India becomes the first country to land spacecraft on moon’s south pole

Updated Aug 23, 2023, 8:36am EDT
A view of the moon as viewed by the Chandrayaan-3 lander during Lunar Orbit Insertion on August 5, 2023 in this screengrab from a video released August 6, 2023. ISRO/Handout via REUTERS
ISRO/Handout via REUTERS
Jenna Moon/

India has become the first country to land a spacecraft on the moon’s south pole. It launched Chandrayaan-3 in mid-July, with the spacecraft entering the moon’s orbit on Aug. 5. Earlier this week, Russia crashed its Luna-25 rocket in the same lunar region.

It's notoriously difficult to land a rover on the moon. Russia's Luna-25 crashed while making an attempt just this week, while Japanese company ispace failed to land an unmanned lander in April.1 Since the moon has no atmosphere, landers can't just softly touch down on the lunar surface. And, without GPS capabilities, scientists rely on the lander's computers to accurately identify where the spacecraft will touch down.2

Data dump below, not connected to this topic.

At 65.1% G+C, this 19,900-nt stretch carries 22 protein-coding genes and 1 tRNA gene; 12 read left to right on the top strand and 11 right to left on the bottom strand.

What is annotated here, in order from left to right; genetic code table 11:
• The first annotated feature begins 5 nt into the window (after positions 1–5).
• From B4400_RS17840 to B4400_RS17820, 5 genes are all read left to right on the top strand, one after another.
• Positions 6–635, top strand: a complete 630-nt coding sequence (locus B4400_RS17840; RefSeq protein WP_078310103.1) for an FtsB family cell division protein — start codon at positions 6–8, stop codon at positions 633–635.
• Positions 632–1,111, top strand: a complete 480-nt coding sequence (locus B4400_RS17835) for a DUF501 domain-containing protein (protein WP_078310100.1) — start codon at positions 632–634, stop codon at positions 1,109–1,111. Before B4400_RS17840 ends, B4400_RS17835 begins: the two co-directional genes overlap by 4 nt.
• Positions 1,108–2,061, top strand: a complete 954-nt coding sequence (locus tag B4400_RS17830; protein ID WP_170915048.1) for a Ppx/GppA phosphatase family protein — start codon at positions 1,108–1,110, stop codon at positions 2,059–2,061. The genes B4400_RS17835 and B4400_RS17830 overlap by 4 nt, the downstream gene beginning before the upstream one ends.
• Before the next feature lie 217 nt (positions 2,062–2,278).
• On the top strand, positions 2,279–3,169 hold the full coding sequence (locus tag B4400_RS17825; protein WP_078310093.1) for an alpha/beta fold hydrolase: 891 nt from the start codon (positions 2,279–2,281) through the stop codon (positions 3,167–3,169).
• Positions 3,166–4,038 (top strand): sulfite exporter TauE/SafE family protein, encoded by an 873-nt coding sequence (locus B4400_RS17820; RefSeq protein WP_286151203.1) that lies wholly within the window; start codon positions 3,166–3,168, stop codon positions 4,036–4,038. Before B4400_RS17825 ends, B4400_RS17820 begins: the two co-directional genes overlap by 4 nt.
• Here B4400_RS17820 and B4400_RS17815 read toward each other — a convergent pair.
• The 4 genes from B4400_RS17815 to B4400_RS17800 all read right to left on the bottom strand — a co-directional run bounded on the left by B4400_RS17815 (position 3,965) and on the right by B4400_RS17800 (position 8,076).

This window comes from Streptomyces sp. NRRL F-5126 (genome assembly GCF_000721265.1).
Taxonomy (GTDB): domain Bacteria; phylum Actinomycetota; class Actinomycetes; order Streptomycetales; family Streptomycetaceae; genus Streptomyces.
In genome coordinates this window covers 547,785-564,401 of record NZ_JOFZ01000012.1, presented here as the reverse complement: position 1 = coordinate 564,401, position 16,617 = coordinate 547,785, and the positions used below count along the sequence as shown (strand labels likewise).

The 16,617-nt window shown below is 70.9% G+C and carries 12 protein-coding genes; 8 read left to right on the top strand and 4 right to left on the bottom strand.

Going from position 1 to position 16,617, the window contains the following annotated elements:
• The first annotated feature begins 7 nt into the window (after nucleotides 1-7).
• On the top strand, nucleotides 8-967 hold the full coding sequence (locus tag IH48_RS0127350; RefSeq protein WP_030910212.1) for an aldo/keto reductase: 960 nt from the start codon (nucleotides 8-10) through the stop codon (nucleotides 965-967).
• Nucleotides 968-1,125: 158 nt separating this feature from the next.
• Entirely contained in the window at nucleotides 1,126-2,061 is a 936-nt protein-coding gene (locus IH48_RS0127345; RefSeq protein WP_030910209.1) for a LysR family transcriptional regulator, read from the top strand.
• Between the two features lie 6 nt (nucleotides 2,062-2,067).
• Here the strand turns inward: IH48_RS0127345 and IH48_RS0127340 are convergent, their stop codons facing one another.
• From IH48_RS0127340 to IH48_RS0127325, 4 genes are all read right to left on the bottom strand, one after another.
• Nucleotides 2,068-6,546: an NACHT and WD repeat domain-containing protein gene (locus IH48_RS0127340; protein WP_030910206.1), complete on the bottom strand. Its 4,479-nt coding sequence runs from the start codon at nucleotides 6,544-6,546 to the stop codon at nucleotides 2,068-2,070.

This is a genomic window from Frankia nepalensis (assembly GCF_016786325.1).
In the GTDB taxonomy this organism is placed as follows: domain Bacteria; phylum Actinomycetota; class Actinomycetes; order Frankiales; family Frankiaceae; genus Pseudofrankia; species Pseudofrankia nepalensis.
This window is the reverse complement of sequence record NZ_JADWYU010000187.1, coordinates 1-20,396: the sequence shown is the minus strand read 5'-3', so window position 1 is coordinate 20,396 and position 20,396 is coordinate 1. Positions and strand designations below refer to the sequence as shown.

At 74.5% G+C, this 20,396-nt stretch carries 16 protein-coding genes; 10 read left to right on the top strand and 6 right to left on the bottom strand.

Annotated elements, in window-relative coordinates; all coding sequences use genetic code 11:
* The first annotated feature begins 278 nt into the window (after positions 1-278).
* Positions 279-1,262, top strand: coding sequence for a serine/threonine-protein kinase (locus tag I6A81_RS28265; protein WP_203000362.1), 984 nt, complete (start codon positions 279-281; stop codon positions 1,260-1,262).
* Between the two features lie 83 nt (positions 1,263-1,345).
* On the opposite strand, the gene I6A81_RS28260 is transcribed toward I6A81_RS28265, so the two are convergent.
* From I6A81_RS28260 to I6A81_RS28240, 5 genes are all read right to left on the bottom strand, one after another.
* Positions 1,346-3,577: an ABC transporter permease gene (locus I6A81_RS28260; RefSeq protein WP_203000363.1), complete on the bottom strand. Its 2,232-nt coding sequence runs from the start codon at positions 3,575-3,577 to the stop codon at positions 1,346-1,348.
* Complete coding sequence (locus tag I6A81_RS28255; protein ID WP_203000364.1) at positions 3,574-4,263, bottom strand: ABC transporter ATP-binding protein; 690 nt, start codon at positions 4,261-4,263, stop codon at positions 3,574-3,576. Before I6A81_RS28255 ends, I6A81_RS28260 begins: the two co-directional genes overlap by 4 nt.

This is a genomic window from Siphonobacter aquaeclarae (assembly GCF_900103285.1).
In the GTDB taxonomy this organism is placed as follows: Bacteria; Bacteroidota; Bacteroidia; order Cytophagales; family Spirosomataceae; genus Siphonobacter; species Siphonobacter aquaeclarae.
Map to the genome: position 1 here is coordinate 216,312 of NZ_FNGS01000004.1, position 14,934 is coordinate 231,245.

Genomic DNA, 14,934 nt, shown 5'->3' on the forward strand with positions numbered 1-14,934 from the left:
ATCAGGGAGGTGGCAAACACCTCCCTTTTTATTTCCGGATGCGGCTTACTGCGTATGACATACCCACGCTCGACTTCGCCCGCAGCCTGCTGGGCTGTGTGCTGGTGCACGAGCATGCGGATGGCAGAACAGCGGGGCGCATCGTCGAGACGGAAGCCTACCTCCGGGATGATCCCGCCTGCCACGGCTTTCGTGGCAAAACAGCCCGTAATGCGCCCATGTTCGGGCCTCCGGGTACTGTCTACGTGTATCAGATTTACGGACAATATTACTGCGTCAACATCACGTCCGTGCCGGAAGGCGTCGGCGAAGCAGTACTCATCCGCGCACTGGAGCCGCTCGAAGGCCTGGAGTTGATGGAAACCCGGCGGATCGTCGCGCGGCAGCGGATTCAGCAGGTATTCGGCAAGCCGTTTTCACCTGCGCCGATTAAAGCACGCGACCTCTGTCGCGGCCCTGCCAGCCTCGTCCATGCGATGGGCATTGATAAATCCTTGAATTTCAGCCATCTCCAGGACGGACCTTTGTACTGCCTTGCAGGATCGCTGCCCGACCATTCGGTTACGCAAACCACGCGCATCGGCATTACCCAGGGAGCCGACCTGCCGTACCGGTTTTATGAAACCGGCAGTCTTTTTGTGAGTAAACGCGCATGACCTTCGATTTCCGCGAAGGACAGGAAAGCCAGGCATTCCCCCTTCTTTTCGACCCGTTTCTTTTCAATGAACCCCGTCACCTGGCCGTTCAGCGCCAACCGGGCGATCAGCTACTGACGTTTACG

India is only the fourth country to pull off a moon landing, behind the U.S., China, and Russia. The nation's lunar aspirations are part of a push by Prime Minister Narendra Modi to garner investments for private space exploration and satellite launches.3 Speaking at the rocket's launch in July, Modi heralded a "new chapter" in India's space program.4

India's last lunar trip ended in a crash. Chandrayaan-2 crashed into the moon's surface in 2019, due to an issue with its braking system.5 The spacecraft orbited the moon, and was responsible for the discovery of frozen water on the lunar surface. That finding launched the current race back to the moon.6